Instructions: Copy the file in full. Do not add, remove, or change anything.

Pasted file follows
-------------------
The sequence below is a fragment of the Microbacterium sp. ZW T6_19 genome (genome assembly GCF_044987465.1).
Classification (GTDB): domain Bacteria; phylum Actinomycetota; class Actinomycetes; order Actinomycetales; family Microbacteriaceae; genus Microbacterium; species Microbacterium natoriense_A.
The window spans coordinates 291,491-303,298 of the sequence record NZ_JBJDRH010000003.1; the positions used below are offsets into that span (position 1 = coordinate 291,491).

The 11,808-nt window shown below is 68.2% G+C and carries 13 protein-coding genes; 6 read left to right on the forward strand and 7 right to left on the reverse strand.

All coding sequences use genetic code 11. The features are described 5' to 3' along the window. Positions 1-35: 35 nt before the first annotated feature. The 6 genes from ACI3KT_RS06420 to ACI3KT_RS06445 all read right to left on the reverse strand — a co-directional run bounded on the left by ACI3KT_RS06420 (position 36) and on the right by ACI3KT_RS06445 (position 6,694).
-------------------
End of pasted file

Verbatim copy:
The sequence below is a fragment of the Microbacterium sp. ZW T6_19 genome (genome assembly GCF_044987465.1).
Classification (GTDB): domain Bacteria; phylum Actinomycetota; class Actinomycetes; order Actinomycetales; family Microbacteriaceae; genus Microbacterium; species Microbacterium natoriense_A.
The window spans coordinates 291,491-303,298 of the sequence record NZ_JBJDRH010000003.1; the positions used below are offsets into that span (position 1 = coordinate 291,491).

The 11,808-nt window shown below is 68.2% G+C and carries 13 protein-coding genes; 6 read left to right on the forward strand and 7 right to left on the reverse strand.

All coding sequences use genetic code 11. The features are described 5' to 3' along the window. Positions 1-35: 35 nt before the first annotated feature. The 6 genes from ACI3KT_RS06420 to ACI3KT_RS06445 all read right to left on the reverse strand — a co-directional run bounded on the left by ACI3KT_RS06420 (position 36) and on the right by ACI3KT_RS06445 (position 6,694).